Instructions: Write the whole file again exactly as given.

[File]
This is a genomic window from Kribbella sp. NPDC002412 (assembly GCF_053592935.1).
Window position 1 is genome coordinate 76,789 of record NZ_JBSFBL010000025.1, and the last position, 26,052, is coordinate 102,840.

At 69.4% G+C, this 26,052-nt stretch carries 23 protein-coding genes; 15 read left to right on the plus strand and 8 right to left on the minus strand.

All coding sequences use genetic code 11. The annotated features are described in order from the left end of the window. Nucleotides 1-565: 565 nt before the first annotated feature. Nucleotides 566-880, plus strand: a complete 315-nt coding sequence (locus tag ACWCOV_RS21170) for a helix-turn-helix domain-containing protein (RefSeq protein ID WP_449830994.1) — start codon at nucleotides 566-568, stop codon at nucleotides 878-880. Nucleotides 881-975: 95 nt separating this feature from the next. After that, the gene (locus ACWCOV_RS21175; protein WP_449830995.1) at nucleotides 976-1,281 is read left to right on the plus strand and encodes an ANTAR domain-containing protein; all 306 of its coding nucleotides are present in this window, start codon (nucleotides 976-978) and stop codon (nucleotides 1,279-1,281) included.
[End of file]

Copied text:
This is a genomic window from Kribbella sp. NPDC002412 (assembly GCF_053592935.1).
Window position 1 is genome coordinate 76,789 of record NZ_JBSFBL010000025.1, and the last position, 26,052, is coordinate 102,840.

At 69.4% G+C, this 26,052-nt stretch carries 23 protein-coding genes; 15 read left to right on the plus strand and 8 right to left on the minus strand.

All coding sequences use genetic code 11. The annotated features are described in order from the left end of the window. Nucleotides 1-565: 565 nt before the first annotated feature. Nucleotides 566-880, plus strand: a complete 315-nt coding sequence (locus tag ACWCOV_RS21170) for a helix-turn-helix domain-containing protein (RefSeq protein ID WP_449830994.1) — start codon at nucleotides 566-568, stop codon at nucleotides 878-880. Nucleotides 881-975: 95 nt separating this feature from the next. After that, the gene (locus ACWCOV_RS21175; protein WP_449830995.1) at nucleotides 976-1,281 is read left to right on the plus strand and encodes an ANTAR domain-containing protein; all 306 of its coding nucleotides are present in this window, start codon (nucleotides 976-978) and stop codon (nucleotides 1,279-1,281) included.